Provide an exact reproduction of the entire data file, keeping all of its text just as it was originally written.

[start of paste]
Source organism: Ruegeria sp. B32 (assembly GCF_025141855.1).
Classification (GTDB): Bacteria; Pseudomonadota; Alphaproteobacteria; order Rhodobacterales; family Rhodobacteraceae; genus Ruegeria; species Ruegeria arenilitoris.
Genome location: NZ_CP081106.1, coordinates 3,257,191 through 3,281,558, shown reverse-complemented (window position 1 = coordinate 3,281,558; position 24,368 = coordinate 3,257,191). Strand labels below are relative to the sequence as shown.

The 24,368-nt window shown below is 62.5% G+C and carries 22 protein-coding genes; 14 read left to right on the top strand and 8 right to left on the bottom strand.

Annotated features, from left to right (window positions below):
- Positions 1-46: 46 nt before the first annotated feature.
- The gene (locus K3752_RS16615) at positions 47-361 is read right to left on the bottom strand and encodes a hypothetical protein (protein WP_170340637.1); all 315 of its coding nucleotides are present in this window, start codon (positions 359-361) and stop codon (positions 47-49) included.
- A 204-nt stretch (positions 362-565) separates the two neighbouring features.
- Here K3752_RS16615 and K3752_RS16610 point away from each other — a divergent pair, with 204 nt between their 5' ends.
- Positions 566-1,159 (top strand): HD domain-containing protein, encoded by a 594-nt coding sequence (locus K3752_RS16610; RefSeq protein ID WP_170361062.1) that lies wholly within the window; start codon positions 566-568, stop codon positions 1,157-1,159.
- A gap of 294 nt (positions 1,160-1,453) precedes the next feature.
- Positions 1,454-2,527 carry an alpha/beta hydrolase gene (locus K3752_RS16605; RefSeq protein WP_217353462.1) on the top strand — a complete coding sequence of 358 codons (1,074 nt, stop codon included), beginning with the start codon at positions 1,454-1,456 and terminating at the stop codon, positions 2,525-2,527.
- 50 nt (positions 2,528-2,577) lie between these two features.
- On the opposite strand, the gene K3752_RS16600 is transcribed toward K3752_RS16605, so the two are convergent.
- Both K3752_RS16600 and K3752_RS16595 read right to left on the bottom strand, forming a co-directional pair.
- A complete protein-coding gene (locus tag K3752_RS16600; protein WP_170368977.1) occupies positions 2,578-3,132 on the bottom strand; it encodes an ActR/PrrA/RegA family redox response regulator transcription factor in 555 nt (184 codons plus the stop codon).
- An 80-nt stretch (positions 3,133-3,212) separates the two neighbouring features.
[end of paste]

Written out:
Source organism: Ruegeria sp. B32 (assembly GCF_025141855.1).
Classification (GTDB): Bacteria; Pseudomonadota; Alphaproteobacteria; order Rhodobacterales; family Rhodobacteraceae; genus Ruegeria; species Ruegeria arenilitoris.
Genome location: NZ_CP081106.1, coordinates 3,257,191 through 3,281,558, shown reverse-complemented (window position 1 = coordinate 3,281,558; position 24,368 = coordinate 3,257,191). Strand labels below are relative to the sequence as shown.

The 24,368-nt window shown below is 62.5% G+C and carries 22 protein-coding genes; 14 read left to right on the top strand and 8 right to left on the bottom strand.

Annotated features, from left to right (window positions below):
- Positions 1-46: 46 nt before the first annotated feature.
- The gene (locus K3752_RS16615) at positions 47-361 is read right to left on the bottom strand and encodes a hypothetical protein (protein WP_170340637.1); all 315 of its coding nucleotides are present in this window, start codon (positions 359-361) and stop codon (positions 47-49) included.
- A 204-nt stretch (positions 362-565) separates the two neighbouring features.
- Here K3752_RS16615 and K3752_RS16610 point away from each other — a divergent pair, with 204 nt between their 5' ends.
- Positions 566-1,159 (top strand): HD domain-containing protein, encoded by a 594-nt coding sequence (locus K3752_RS16610; RefSeq protein ID WP_170361062.1) that lies wholly within the window; start codon positions 566-568, stop codon positions 1,157-1,159.
- A gap of 294 nt (positions 1,160-1,453) precedes the next feature.
- Positions 1,454-2,527 carry an alpha/beta hydrolase gene (locus K3752_RS16605; RefSeq protein WP_217353462.1) on the top strand — a complete coding sequence of 358 codons (1,074 nt, stop codon included), beginning with the start codon at positions 1,454-1,456 and terminating at the stop codon, positions 2,525-2,527.
- 50 nt (positions 2,528-2,577) lie between these two features.
- On the opposite strand, the gene K3752_RS16600 is transcribed toward K3752_RS16605, so the two are convergent.
- Both K3752_RS16600 and K3752_RS16595 read right to left on the bottom strand, forming a co-directional pair.
- A complete protein-coding gene (locus tag K3752_RS16600; protein WP_170368977.1) occupies positions 2,578-3,132 on the bottom strand; it encodes an ActR/PrrA/RegA family redox response regulator transcription factor in 555 nt (184 codons plus the stop codon).
- An 80-nt stretch (positions 3,133-3,212) separates the two neighbouring features.